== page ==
Deficits & Debts: Crash Course Economics #9



What is debt? What is a deficit? And do these things have different outcomes for individuals and nations? Adriene and Jacob answer all these questions and more on this week’s Crash Course Econ. Deficit and debt are easy to misunderstand, but luckily, they’re also pretty easy to understand. This week we’ll explain what deficit and debt are, and talk about what the sources of deficit and debt are for the US Government. Also, we’ll take a very special trip to Cliffordonia to try and understand these concepts and get a look at what a colonial-era space program might have looked like.

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38 thoughts on “Deficits & Debts: Crash Course Economics #9”

  1. Why does it not mention that governments could create debt free money ? The video claims that there is only a finite amount of money that can be lent while QE can just keep racking up trillions of debt…

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  2. when she said pandemic, I double-checked the date this video was uploaded (2015), and then I almost pooped my pants.

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  3. But during the pandemic, government spend bilions for economic stimulus package to help businesses stay afloat. And in some countries, the economic injection drain country’s revenue and causing fiscal deficit.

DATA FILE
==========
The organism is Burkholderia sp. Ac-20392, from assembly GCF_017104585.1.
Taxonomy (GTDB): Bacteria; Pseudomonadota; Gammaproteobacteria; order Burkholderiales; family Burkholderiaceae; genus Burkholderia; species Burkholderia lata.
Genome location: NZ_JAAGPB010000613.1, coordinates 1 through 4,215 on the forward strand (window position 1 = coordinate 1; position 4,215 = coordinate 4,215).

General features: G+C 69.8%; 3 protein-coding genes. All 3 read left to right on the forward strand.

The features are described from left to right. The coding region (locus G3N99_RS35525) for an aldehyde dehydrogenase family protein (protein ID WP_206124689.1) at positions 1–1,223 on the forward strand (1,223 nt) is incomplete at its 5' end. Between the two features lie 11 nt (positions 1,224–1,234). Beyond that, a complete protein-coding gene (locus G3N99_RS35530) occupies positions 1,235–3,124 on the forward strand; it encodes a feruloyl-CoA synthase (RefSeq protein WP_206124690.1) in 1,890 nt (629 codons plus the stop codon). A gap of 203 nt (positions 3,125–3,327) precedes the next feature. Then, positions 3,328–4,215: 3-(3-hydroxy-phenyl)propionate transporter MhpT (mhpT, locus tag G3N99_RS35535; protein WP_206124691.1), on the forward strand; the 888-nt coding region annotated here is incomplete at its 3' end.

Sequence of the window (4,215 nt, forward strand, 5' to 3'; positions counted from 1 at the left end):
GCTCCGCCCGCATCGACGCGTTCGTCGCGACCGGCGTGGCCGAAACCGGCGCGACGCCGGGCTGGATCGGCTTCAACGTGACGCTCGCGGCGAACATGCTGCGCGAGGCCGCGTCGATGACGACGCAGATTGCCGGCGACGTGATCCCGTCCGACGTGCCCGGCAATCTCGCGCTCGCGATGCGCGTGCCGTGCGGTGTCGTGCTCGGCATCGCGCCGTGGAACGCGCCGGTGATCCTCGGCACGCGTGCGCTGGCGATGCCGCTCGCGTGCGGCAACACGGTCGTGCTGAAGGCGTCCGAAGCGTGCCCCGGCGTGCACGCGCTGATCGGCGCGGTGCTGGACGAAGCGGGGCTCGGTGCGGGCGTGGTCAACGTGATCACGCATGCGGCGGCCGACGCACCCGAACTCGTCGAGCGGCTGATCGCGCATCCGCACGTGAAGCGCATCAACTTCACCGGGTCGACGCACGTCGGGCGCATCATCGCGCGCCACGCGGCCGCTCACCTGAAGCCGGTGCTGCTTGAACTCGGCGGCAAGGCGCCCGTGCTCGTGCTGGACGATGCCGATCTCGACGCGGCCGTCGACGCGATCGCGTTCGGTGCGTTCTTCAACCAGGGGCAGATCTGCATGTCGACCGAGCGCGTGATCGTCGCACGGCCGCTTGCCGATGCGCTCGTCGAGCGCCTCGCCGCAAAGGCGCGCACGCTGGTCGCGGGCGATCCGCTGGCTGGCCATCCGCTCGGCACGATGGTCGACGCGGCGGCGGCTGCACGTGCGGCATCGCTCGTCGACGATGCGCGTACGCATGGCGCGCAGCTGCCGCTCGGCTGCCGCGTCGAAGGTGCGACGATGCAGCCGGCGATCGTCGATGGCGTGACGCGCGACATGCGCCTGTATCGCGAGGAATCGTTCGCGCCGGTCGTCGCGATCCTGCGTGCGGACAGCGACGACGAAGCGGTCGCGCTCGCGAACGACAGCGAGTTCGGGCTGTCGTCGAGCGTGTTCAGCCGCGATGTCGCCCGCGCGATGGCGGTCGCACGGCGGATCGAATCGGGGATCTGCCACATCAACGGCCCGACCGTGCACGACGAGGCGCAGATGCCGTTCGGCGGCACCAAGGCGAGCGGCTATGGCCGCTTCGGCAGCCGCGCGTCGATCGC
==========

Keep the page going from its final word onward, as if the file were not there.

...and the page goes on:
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  4. Then covid hit. Though its not a super deadly disease that's being treated as one. US caused their own recession.

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  5. Adrienne Hill in 2015: "If a pandemic kills off half the world"

    Me: "Life is good…."
    Grandpa dies
    Me: "His life WAS good"

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  6. Wait… is the cost of the elderly and folks not wanting to increase the age of retirement part of why the US is so reluctant to forgive student debt? Like I always thought it was the straightforward cost of getting that money back, which is silly because it would increase spending and stabilize our GDP if that generation was able to spend. But there's a second effect if you can ensure that those people can not afford to retire at a normal retirement age… I'm planning to work until I die, idk about y'all. It's really my only option even with loan forgiveness after 20 years.

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  7. That was four years ago , can you believe it now is over 23 trillions. I can't believe it so much money ,it has been significant increase.

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  8. I have a question here. Why do countries need to go ask investors and other countries for money when deficit happens? Don't they have safes? Emergency funds?

    Are they really dependent on whatever tax revenue they receive a specific year?

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